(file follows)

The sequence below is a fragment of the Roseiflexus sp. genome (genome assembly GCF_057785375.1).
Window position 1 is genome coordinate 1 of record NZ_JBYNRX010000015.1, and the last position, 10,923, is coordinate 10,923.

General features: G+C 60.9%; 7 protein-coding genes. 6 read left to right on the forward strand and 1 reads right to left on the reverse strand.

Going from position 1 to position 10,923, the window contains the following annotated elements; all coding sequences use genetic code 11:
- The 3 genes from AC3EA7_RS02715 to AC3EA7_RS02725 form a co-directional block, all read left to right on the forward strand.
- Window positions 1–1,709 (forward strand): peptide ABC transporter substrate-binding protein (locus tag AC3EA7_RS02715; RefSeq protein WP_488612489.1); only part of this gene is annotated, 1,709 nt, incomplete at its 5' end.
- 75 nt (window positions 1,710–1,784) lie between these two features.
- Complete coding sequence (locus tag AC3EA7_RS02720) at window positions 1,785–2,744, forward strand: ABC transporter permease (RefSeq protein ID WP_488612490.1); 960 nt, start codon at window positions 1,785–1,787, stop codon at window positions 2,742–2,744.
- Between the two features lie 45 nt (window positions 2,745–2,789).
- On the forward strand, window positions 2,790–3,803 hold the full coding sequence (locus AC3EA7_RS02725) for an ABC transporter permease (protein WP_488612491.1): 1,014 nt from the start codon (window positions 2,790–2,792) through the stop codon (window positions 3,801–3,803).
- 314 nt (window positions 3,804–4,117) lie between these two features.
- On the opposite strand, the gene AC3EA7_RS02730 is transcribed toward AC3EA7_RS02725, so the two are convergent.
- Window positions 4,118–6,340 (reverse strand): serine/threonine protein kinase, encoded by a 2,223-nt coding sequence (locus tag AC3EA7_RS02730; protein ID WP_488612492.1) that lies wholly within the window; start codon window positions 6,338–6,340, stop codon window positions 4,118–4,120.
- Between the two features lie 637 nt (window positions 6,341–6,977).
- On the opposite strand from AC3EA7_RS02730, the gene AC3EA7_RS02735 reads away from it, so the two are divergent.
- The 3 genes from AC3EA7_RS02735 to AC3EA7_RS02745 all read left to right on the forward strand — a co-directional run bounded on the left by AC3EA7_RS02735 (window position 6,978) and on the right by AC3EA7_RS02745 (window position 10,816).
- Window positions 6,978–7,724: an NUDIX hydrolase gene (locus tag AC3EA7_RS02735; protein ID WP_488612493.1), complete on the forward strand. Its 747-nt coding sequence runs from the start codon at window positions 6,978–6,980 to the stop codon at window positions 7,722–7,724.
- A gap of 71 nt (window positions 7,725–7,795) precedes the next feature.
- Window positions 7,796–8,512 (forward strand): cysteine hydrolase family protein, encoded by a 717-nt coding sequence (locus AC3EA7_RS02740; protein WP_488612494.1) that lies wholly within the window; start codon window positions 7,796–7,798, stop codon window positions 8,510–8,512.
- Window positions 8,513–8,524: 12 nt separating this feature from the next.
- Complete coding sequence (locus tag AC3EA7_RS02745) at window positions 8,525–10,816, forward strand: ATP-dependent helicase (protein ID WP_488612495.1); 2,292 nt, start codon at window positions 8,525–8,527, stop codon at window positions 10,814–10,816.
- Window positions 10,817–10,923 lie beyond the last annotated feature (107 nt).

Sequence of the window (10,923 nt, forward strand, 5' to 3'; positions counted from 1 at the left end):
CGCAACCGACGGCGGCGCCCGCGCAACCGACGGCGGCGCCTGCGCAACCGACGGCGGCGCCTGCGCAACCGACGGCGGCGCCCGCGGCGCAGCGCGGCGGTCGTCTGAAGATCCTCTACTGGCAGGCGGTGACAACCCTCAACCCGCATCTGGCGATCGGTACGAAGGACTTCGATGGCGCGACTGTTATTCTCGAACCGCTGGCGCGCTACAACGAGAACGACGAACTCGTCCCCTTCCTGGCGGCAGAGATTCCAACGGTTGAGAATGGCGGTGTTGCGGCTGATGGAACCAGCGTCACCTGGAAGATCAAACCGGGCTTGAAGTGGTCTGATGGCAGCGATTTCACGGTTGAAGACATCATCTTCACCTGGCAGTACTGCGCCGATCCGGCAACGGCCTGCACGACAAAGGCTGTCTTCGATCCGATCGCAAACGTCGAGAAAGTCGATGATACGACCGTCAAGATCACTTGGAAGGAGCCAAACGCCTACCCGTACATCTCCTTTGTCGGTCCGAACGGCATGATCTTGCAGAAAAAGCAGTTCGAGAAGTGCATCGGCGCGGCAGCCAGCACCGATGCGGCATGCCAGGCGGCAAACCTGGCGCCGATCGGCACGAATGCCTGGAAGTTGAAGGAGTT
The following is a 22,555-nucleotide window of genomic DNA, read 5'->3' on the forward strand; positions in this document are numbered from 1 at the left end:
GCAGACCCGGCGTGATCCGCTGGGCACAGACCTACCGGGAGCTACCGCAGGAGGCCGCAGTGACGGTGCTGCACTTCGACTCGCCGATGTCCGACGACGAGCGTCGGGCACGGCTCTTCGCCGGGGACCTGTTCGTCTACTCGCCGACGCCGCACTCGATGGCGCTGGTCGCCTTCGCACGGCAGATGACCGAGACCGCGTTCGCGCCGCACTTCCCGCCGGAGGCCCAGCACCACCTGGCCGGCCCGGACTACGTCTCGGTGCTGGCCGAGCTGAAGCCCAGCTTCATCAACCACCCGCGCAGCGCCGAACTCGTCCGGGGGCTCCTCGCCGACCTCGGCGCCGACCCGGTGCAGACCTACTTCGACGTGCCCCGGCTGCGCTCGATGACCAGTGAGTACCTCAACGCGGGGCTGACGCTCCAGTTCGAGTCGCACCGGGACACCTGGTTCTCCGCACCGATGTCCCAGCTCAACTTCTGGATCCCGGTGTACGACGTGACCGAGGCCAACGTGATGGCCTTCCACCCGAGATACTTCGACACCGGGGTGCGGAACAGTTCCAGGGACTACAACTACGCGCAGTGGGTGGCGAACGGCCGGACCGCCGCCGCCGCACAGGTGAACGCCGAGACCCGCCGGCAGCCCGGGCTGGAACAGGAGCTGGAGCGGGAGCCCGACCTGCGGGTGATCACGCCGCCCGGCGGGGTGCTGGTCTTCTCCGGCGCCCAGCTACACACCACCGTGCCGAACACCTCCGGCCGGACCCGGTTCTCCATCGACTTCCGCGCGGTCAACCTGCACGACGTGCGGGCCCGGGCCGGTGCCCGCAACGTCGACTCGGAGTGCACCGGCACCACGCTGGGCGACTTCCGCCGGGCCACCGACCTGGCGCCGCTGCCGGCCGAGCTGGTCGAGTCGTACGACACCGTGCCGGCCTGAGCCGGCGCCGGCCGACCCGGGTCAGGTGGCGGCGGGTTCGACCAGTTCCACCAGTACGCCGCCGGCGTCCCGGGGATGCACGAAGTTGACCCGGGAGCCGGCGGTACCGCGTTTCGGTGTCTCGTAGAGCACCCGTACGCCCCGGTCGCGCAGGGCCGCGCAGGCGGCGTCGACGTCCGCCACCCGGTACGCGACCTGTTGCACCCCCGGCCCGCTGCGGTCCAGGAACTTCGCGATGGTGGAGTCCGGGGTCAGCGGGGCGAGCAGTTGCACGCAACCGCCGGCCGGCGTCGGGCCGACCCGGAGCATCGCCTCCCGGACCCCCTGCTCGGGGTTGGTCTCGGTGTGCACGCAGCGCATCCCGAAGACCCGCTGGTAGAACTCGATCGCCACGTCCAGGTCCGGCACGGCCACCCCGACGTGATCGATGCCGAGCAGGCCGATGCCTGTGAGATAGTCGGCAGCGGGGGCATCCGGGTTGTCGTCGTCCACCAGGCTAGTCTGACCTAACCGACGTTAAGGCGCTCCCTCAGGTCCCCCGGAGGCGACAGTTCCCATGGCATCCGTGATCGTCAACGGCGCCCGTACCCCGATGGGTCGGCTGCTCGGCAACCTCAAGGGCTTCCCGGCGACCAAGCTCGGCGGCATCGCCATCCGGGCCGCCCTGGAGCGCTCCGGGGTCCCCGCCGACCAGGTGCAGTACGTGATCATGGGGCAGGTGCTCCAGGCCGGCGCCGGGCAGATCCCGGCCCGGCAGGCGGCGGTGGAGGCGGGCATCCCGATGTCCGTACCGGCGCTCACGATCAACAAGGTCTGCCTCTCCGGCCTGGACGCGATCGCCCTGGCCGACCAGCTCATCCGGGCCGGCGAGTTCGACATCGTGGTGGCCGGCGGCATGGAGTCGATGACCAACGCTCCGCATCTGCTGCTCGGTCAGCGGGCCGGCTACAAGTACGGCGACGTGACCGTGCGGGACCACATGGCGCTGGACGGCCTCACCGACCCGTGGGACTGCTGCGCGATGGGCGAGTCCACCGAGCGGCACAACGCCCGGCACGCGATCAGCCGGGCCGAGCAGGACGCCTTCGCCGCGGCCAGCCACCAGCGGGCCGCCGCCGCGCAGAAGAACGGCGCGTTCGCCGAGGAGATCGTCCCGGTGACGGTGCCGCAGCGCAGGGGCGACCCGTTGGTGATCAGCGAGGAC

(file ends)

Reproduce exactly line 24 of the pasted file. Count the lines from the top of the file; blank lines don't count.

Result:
CGCAACCGACGGCGGCGCCCGCGCAACCGACGGCGGCGCCTGCGCAACCGACGGCGGCGCCTGCGCAACCGACGGCGGCGCCCGCGGCGCAGCGCGGCGGTCGTCTGAAGATCCTCTACTGGCAGGCGGTGACAACCCTCAACCCGCATCTGGCGATCGGTACGAAGGACTTCGATGGCGCGACTGTTATTCTCGAACCGCTGGCGCGCTACAACGAGAACGACGAACTCGTCCCCTTCCTGGCGGCAGAGATTCCAACGGTTGAGAATGGCGGTGTTGCGGCTGATGGAACCAGCGTCACCTGGAAGATCAAACCGGGCTTGAAGTGGTCTGATGGCAGCGATTTCACGGTTGAAGACATCATCTTCACCTGGCAGTACTGCGCCGATCCGGCAACGGCCTGCACGACAAAGGCTGTCTTCGATCCGATCGCAAACGTCGAGAAAGTCGATGATACGACCGTCAAGATCACTTGGAAGGAGCCAAACGCCTACCCGTACATCTCCTTTGTCGGTCCGAACGGCATGATCTTGCAGAAAAAGCAGTTCGAGAAGTGCATCGGCGCGGCAGCCAGCACCGATGCGGCATGCCAGGCGGCAAACCTGGCGCCGATCGGCACGAATGCCTGGAAGTTGAAGGAGTT